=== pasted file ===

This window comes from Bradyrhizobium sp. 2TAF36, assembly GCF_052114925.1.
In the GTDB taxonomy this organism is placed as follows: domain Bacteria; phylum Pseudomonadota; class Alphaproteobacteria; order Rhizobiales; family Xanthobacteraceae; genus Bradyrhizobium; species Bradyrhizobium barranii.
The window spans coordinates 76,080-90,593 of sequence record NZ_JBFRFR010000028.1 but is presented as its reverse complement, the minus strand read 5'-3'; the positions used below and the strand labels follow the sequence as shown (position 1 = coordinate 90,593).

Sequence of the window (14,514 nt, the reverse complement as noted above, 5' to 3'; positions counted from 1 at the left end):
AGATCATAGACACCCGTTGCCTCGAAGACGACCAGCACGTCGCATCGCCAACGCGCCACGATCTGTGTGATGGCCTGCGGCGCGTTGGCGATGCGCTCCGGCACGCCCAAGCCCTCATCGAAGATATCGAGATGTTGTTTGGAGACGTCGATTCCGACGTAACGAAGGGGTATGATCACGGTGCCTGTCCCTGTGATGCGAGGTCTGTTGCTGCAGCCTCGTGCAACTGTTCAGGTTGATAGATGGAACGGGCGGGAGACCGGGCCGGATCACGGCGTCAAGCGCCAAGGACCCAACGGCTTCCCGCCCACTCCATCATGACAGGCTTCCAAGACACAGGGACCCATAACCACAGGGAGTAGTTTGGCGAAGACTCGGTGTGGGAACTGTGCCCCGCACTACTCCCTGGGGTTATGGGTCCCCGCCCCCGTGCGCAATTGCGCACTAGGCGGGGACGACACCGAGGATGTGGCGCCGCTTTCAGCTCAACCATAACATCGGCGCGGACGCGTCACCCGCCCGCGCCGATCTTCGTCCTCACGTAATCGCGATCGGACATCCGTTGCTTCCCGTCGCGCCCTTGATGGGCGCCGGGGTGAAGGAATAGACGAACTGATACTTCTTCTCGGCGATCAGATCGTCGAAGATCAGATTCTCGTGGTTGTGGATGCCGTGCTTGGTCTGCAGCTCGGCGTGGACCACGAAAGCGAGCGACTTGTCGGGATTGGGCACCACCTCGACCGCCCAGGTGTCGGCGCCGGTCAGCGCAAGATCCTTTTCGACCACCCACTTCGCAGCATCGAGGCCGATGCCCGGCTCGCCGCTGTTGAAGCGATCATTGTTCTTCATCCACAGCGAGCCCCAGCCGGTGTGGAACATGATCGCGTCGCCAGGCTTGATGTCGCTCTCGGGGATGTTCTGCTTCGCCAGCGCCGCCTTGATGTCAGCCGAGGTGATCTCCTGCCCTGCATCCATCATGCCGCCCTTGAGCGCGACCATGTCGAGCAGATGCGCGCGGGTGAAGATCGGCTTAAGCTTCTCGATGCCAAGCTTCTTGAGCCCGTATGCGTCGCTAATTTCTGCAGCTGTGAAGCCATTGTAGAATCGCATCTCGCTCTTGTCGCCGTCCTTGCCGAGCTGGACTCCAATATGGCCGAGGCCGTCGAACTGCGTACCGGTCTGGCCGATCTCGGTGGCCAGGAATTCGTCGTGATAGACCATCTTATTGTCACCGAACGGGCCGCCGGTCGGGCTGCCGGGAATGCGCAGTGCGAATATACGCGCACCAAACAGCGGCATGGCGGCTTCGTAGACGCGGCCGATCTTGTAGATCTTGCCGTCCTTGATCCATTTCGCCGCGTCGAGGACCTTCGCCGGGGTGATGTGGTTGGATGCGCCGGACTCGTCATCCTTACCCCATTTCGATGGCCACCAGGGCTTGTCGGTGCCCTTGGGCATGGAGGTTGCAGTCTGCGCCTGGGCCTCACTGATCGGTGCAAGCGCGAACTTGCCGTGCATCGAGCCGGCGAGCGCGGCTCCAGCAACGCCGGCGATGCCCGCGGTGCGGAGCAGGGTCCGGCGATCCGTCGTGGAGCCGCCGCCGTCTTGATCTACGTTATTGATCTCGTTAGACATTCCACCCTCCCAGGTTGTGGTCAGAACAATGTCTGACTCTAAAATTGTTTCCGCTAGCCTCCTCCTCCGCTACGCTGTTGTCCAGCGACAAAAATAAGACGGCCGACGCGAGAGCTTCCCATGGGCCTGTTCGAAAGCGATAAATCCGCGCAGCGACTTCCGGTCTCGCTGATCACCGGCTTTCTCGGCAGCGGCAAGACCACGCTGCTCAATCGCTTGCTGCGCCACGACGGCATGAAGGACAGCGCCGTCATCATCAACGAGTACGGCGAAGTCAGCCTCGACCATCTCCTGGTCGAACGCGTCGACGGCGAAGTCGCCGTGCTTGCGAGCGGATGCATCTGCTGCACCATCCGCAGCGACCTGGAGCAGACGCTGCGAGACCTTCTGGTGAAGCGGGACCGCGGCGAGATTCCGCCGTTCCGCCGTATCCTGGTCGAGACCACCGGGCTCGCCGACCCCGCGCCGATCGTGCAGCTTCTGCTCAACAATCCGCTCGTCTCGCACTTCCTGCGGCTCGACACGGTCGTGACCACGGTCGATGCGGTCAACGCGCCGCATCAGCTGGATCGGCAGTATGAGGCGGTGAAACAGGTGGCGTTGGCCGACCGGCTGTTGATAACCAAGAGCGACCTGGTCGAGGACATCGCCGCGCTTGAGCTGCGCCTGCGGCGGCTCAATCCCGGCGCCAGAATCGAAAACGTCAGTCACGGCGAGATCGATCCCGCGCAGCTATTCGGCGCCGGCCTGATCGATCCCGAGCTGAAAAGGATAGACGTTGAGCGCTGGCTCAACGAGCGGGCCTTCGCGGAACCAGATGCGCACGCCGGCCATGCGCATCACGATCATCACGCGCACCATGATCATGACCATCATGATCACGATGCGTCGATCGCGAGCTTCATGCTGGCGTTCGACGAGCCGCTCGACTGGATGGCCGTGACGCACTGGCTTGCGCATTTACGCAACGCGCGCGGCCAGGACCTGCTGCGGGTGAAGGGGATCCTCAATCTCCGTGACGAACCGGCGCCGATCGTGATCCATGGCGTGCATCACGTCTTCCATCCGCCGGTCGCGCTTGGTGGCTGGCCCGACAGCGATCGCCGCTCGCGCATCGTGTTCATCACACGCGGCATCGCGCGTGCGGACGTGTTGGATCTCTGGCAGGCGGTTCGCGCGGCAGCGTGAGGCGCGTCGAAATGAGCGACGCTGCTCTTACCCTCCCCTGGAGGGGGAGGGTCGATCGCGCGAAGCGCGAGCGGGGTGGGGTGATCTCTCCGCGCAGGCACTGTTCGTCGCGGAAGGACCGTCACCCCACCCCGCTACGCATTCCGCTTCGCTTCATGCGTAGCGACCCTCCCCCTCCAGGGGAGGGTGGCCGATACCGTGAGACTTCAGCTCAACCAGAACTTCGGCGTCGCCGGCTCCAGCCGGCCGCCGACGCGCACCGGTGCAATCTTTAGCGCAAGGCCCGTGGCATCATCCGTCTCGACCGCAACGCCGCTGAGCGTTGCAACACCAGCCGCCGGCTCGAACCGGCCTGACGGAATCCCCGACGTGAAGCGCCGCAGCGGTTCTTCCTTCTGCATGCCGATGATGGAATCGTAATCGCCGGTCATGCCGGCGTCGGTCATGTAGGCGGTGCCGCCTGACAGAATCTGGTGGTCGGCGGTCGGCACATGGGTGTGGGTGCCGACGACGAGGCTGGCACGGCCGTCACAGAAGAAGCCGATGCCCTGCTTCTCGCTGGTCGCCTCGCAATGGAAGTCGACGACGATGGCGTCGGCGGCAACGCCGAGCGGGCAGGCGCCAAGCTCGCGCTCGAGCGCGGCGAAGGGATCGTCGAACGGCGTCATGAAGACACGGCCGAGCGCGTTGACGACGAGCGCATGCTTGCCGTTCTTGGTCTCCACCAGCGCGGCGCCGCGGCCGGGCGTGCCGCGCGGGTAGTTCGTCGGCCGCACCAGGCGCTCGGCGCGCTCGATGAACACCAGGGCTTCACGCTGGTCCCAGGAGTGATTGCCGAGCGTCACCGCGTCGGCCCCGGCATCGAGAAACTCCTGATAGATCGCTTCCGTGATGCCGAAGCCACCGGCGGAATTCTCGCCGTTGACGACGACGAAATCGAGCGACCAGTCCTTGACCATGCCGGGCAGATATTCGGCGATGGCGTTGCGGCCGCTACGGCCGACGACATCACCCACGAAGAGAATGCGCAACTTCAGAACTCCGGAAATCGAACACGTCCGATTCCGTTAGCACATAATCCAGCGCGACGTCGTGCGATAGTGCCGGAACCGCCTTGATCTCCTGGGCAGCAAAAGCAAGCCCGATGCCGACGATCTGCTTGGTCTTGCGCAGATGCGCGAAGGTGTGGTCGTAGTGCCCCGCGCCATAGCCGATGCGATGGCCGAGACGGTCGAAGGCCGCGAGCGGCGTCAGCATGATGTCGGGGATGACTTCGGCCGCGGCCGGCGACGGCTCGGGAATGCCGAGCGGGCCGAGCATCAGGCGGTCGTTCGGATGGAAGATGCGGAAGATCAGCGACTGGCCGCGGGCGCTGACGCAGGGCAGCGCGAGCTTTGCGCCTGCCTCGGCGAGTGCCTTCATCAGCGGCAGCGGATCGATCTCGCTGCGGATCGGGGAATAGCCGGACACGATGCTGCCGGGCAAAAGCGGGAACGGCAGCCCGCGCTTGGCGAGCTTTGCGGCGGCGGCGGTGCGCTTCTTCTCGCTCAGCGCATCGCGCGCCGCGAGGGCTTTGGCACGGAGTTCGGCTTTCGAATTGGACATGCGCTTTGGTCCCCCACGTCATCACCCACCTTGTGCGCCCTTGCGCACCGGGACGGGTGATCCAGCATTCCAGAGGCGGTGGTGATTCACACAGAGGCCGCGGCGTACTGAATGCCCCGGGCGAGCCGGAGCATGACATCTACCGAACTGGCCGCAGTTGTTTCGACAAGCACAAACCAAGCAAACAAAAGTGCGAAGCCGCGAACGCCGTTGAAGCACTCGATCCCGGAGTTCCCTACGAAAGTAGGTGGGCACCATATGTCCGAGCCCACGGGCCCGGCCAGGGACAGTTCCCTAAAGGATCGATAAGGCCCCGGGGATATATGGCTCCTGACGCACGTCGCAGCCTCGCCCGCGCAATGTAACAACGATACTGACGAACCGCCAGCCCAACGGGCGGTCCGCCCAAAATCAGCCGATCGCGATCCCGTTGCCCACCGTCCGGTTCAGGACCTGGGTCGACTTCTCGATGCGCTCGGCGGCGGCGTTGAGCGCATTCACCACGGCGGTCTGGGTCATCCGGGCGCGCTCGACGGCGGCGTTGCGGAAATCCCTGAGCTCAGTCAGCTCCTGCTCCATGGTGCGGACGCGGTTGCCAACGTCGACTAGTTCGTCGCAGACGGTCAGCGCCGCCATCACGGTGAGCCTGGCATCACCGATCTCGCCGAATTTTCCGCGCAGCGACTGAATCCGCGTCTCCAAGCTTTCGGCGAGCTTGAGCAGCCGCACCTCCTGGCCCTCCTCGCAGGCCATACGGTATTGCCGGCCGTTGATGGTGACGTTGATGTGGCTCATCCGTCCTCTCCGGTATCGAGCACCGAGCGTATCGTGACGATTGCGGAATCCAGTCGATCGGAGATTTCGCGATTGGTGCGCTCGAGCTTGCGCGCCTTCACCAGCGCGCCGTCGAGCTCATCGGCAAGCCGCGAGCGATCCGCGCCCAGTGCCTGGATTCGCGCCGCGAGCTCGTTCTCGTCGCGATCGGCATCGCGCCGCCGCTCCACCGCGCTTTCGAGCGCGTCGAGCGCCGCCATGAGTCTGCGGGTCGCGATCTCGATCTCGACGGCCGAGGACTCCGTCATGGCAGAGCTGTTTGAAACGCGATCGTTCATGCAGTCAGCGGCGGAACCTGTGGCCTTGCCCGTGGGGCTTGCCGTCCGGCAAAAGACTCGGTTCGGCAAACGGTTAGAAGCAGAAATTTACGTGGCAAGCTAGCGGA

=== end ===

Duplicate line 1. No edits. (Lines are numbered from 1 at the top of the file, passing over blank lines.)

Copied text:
This window comes from Bradyrhizobium sp. 2TAF36, assembly GCF_052114925.1.